A woman driving to Oakdale over the weekend came across a grotesque scene: seven dead coyotes hung by their snouts on a wire fence along 26 Mile Road north of Woodward Reservoir.
She stopped and saw blue hay bale twine was wrapped around the coyote’s canine teeth and tied to the fence.
“What kind of demented mind would do that?” the woman said.
The woman named Dee, who asked only to be identified by her first name for fear of retaliation, first saw the carcass of one coyote on the fence Friday. But when she drove by again on Monday it was still there and joined by six others.
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There are very few restrictions on killing coyotes and nothing illegal about displaying their carcasses in that manner, but Patrick Foy, Captain of the California Department of Fish and Wildlife Law Enforcement Division, agrees that it is “highly offensive.”
“What is likely happening with this situation is there are people who think that if they kill a coyote and hang it on some fence or tree it will serve as a warning to other coyotes to not cross that line, which is entirely false thinking,” he said.
People most often kill coyotes to protect livestock, some do it for their pelts and even fewer to eat.
There is cattle on the property where the coyotes were hung but the owner said neither she nor her tenants know anything about who killed the coyotes or hung them there. She also said they haven’t had any issues with coyotes harming the cattle.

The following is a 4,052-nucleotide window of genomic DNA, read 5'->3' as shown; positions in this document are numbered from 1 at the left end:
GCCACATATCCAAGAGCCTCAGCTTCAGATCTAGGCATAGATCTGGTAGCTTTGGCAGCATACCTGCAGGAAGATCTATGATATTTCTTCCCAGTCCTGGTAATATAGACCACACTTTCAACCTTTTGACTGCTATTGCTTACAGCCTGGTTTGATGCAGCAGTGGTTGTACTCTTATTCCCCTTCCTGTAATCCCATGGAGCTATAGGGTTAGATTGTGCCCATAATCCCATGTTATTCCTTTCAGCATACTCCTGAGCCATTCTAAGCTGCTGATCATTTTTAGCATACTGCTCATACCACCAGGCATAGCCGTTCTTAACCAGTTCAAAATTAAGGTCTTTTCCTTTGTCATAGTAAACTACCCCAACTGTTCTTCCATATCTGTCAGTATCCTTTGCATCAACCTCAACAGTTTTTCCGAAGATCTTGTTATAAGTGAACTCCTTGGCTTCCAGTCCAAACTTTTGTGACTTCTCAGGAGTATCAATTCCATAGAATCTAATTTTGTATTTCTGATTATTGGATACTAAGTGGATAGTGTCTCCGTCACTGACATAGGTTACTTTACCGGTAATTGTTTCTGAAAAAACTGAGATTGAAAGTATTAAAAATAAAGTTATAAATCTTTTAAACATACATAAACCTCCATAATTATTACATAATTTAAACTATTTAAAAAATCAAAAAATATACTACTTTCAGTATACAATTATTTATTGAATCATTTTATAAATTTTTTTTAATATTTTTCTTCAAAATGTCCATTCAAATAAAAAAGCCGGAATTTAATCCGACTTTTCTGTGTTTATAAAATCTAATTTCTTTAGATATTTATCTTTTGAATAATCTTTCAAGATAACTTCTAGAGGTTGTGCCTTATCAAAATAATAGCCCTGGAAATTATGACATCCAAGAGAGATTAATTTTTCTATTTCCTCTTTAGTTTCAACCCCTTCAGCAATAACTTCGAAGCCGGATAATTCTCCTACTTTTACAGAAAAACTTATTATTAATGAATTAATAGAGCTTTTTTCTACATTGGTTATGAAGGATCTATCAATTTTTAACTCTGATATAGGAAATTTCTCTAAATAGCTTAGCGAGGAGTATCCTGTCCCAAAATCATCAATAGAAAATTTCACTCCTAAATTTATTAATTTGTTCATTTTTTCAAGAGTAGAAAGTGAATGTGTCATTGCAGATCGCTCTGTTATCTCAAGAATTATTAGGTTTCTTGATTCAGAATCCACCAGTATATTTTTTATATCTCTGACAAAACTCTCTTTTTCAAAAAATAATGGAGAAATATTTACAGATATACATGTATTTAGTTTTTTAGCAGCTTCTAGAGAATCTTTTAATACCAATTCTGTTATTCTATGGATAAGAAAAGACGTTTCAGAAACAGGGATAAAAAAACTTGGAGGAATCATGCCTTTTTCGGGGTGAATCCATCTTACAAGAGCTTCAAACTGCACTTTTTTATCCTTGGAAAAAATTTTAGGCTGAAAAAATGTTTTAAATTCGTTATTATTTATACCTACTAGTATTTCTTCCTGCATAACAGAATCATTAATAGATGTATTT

The property owner asked not to be identified because she is worried about retaliation from animal rights groups.
“Anyone that would kill coyotes and put them like that so the public could see is just not a normal person,” the property owner said.
She said her tenants and neighbors told her there has been a lot of gunfire in the area recently and people using spotlights to hunt at night.
“Coyotes are a non-game mammal so there is no season or limit on them; any person with a hunting license with legal access to a property can hunt coyotes,” Foy said.
When Dee saw the coyotes on Monday she took a photo and called animal control, which responded Tuesday to remove them.
Foy, who has been hunting since he was a child and teaches hunting ethics classes, said Dee’s picture is the type of picture he’d show his students as an example of unethical behavior.
Using the example of deer hunting he said, “Most hunters are savvy enough or respectful enough that they would cover their carcases. They take them home, they clean them, they don’t put them on display. That is a bygone era, or at least it should be.”